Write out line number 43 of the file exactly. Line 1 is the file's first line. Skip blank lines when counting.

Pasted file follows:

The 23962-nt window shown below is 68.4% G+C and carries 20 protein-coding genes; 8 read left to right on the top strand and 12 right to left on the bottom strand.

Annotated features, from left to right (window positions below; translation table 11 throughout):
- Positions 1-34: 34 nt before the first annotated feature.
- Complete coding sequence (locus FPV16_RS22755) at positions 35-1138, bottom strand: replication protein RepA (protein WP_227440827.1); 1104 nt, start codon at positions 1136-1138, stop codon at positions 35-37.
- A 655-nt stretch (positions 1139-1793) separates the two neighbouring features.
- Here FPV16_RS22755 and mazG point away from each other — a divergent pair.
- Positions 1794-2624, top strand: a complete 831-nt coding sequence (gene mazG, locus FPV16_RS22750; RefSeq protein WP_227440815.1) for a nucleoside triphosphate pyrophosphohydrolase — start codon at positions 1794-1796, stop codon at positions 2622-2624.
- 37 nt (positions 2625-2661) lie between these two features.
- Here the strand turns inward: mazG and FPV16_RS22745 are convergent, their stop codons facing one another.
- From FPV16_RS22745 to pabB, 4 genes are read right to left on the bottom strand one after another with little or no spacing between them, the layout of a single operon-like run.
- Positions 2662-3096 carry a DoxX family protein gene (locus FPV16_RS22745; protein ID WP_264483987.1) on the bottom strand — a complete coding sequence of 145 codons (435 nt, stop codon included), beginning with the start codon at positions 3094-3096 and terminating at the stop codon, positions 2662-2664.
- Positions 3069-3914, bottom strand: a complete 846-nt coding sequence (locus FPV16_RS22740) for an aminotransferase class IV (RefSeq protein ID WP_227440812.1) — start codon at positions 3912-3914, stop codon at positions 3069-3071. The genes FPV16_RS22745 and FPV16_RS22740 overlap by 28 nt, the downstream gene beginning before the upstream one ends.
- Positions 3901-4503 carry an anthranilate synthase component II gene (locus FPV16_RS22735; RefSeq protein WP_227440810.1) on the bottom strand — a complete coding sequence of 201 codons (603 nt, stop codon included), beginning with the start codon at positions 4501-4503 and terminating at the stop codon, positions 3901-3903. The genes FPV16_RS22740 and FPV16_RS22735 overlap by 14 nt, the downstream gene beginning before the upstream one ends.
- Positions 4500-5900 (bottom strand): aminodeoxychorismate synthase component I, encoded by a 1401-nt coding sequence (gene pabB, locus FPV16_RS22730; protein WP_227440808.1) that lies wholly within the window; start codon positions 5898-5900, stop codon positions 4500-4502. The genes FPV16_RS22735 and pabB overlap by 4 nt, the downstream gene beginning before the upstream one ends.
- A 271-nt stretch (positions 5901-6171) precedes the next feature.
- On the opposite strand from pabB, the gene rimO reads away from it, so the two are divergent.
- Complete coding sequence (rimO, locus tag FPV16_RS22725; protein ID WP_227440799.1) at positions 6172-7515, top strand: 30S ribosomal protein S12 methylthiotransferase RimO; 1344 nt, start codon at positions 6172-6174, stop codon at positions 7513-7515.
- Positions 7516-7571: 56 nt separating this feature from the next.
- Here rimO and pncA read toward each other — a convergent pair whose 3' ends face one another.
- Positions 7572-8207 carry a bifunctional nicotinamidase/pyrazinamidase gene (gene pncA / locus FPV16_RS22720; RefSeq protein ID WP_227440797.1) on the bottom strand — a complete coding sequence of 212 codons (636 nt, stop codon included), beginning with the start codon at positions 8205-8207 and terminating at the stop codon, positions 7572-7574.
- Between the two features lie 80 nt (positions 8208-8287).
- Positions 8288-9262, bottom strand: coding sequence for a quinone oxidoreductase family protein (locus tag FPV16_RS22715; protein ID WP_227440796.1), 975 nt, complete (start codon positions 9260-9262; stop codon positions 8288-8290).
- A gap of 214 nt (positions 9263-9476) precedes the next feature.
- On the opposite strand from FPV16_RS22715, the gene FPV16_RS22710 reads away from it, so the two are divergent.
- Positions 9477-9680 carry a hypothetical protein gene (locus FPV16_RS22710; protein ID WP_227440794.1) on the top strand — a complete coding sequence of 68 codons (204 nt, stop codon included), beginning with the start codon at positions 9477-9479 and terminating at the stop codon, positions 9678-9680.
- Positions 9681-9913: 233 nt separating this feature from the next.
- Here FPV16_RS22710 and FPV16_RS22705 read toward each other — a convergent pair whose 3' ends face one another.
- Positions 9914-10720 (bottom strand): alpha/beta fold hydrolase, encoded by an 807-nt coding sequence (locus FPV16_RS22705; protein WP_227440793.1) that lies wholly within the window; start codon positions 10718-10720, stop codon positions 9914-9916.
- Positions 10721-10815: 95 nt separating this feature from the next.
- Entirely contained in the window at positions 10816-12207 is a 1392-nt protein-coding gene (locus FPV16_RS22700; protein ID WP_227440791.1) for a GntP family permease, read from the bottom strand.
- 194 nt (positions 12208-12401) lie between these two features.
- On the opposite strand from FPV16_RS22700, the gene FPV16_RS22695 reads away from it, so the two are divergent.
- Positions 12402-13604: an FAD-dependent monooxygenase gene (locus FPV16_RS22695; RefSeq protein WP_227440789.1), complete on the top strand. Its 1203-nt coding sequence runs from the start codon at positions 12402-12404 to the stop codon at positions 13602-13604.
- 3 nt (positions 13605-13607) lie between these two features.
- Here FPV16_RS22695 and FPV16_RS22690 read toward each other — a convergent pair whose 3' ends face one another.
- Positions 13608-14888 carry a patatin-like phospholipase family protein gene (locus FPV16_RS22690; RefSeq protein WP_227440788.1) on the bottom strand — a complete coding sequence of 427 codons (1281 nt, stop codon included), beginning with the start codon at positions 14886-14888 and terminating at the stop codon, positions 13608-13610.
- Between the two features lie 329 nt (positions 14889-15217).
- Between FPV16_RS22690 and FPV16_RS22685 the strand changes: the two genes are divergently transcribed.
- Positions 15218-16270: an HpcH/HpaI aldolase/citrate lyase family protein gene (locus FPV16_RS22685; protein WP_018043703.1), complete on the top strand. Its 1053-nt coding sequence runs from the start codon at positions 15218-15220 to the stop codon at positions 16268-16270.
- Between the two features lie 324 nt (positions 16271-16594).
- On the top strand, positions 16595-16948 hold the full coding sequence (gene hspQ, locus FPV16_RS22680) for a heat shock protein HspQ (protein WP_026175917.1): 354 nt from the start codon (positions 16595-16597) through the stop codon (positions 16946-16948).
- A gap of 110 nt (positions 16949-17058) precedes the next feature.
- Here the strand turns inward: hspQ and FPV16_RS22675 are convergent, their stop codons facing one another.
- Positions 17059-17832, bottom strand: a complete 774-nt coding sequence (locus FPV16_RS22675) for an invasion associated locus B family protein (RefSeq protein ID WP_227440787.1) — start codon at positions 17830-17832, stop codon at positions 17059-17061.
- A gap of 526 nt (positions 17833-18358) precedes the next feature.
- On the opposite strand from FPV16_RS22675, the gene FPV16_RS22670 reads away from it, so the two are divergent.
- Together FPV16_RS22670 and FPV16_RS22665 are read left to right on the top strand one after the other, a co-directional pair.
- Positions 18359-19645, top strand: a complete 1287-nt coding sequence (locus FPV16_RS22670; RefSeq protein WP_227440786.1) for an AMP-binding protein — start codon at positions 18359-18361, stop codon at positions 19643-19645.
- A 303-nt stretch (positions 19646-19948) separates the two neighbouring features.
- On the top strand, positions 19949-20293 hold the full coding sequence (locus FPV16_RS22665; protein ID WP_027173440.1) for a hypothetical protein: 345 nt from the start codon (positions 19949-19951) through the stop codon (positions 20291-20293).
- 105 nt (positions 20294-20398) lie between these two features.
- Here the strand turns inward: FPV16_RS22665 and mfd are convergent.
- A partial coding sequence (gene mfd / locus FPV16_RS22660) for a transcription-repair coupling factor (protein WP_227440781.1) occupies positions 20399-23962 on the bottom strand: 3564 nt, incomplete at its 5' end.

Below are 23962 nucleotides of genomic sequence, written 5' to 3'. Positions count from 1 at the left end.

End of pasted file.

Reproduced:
- Here the strand turns inward: hspQ and FPV16_RS22675 are convergent, their stop codons facing one another.